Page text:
Blog

Get expert advice on every topic you need as a small business owner, from the ideation stage to your eventual exit. Our articles, quick tips, infographics and how-to guides can offer entrepreneurs the most up-to-date information they need to flourish.

Subscribe to our blog

5 industries that saw interest soar amid the COVID-19 pandemic

Posted by Shivali Anand

December 2, 2021    |     3-minute read (618 words)

As the pandemic slowed the economies of countries worldwide, many industries not surprisingly reported lagging sales. However, not all businesses experienced a drop in sales. In fact, as the pandemic took hold, some industries saw interest surge. Take a peek at the five sectors that fall in this category.

Pediatric teletherapy

Everyone is stressed by the pandemic, but getting mental health support is even more challenging when social distancing is a concern. Enable My Child, based in New York, saw "huge demand" for its technology beginning around March 2020, according to creator Syed Mohammed. The company's technology employs artificial intelligence to provide early intervention programs for children's mental health, speech and occupational/physical therapy.

Enable My Child collaborates with states, schools and counties to deliver its services and has also been approached by private therapists who want to provide remote therapy choices. According to Crunchbase, the company received over $1 million in venture capital in August 2019 and had a 300% increase in revenue year over year in 2019.

Mobile order/delivery services

Seattle, the heart of the U.S. coffee industry and home to Starbucks, is also the location of software startup Joe Coffee. Local coffee shops can use the company's mobile ordering/rewards app to compete more effectively against chain coffee shops. CEO Nick Martin told GeekWire that the company had been "totally overloaded." What is the explanation for this? Local businesses are attempting to provide social distancing choices while being profitable, and the company's technology enables them to do so.

Businesses like Domino's, DoorDash, Amazon and Instacart, which transport foods, groceries and other products that people need but had limited access to because of social distancing requirements, are examples of this.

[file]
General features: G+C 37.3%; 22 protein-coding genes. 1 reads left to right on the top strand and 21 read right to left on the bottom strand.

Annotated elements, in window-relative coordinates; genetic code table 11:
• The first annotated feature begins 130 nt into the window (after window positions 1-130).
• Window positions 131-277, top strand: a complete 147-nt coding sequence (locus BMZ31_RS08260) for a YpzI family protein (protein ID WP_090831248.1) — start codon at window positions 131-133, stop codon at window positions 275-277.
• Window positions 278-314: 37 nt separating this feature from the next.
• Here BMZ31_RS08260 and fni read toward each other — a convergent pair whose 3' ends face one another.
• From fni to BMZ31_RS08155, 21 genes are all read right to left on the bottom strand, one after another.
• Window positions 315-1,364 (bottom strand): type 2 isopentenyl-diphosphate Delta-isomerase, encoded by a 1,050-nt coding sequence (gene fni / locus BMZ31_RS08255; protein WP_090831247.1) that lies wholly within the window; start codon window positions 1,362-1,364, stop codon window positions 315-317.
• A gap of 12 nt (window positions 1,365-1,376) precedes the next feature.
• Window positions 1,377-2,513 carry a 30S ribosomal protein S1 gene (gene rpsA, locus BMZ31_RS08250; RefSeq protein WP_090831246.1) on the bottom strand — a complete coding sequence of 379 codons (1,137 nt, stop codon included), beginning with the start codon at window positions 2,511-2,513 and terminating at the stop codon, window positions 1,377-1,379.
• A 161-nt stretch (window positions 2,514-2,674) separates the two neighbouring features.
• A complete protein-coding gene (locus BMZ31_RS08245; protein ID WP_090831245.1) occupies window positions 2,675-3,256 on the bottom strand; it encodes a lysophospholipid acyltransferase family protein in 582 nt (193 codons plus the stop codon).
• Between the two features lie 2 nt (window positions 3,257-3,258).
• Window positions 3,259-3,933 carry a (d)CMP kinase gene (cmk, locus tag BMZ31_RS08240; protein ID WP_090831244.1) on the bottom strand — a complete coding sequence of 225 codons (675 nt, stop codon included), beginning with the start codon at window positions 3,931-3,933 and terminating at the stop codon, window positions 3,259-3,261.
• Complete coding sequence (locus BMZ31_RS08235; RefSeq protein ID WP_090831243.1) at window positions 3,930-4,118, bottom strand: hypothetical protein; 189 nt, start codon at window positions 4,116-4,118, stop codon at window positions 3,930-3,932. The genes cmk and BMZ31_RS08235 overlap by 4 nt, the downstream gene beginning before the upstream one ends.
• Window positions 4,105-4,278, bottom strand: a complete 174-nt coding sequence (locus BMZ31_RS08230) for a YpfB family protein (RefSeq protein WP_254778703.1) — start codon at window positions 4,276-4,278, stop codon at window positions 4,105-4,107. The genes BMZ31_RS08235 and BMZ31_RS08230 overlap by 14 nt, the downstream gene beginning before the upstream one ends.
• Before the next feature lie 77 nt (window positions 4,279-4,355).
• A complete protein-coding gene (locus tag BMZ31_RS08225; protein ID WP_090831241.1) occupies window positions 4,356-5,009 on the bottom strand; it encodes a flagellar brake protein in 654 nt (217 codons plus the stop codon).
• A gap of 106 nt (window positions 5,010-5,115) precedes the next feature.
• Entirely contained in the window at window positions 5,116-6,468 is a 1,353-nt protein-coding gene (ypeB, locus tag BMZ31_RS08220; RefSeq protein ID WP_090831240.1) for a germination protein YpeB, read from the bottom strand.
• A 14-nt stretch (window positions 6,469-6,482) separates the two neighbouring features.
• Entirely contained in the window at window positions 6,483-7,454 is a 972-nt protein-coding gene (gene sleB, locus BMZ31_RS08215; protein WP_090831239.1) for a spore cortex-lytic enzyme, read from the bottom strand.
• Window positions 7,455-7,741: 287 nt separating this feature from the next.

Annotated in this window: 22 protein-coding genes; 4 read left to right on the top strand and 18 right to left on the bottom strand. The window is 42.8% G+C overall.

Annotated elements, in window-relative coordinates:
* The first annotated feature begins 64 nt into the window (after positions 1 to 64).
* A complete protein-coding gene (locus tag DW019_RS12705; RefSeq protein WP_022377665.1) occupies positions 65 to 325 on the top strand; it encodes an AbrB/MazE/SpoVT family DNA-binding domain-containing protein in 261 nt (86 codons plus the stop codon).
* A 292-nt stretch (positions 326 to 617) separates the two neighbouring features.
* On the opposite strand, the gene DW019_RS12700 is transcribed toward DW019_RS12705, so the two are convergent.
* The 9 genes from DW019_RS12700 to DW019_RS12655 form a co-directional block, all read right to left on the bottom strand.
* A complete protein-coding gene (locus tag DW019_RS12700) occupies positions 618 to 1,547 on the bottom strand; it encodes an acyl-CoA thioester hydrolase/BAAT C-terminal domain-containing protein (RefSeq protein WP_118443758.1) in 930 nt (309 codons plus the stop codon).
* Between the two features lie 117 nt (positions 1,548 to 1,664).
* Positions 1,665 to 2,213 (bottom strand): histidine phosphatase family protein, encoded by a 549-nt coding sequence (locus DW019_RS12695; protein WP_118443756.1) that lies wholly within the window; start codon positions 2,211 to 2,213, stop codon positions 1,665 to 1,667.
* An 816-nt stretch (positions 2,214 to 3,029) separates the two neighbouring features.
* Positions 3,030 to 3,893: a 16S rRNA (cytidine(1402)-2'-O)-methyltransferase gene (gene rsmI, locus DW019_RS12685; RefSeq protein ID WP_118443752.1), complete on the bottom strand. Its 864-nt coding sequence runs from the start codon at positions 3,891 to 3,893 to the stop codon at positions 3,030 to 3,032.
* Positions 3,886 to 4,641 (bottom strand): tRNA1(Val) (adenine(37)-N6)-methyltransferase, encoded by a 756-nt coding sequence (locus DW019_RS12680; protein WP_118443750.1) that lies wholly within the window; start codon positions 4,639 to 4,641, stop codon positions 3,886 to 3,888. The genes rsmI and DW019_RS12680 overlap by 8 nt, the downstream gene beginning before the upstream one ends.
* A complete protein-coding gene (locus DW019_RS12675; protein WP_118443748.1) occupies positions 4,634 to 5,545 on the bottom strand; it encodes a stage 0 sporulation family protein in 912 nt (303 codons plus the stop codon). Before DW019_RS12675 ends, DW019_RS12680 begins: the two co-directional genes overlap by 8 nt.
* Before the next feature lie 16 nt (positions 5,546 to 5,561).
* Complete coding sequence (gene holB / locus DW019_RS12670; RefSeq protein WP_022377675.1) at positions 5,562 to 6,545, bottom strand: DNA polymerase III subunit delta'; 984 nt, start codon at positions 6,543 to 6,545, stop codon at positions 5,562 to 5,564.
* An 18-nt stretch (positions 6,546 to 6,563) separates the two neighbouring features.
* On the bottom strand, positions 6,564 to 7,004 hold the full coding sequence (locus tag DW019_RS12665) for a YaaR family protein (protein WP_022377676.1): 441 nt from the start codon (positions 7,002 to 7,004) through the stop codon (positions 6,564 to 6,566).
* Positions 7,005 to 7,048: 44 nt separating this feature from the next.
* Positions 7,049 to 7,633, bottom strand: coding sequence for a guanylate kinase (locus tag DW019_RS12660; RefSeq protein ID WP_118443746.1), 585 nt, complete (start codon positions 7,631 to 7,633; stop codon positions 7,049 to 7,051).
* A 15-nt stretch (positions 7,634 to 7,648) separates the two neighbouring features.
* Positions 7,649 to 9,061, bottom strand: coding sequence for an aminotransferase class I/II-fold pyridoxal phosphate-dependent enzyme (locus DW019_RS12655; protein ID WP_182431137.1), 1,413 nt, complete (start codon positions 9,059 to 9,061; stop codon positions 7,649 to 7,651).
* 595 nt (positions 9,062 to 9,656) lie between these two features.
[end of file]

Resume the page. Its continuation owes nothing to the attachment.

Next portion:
Medicinal marijuana

According to estimates, medical marijuana sales increased by over 20% in March 2020 as the pandemic set in, setting a new high. According to The Philadelphia Inquirer, customers who feared losing access to cannabis went to dispensaries to stock up in case closures were looming. 

According to one dispensary owner in Washington, D.C., not only are more clients visiting these locations, but they are also buying more at a time. According to Washingtonian, such establishments ensure that customers take social distancing measures by restricting the number of individuals permitted at any given moment.

Fresh meat, sanitizer and other grocery products

According to IRI data, meat department sales increased nearly 77% in March 2020 as shoppers flocked to supermarkets. According to Agweb, beef sales increased $376 million, while chicken sales increased $183 million.

Turkey sales increased by more than 96%, while fresh pork sales increased by more than 85%, per IRI. Americans "panic purchasing," or hoarding up in preparation for a lockdown, was largely responsible. However, those weren’t the only products flying off the shelves in the grocery store. According to Nielsen data, hand sanitizer sales increased by 470% in March 2020, while aerosol disinfectant sales increased by 385% and bath/shower wipes sales increased by 180%, according to NPR. According to the research, sales of the old reliable toilet paper increased by 60%.

Materials for self-defense

Many people have stocked up on self-defense supplies, such as handgun ammunition, due to the coronavirus outbreak. According to CNN, revenue on Ammo.com increased by 309% from February 2020 to March 2020. Some states, such as Delaware, account for a larger share of that business, increasing by 4,529%.

Gun sales also surged as people felt a greater need to defend themselves. To put it into context, consider the following: In 2019, the U.S. Department of Justice conducted roughly 380 background checks every day. According to the Milwaukee Journal Sentinel, that number reached 1,943 on one day alone in March 2020.

Learn how we can put more time back in your day.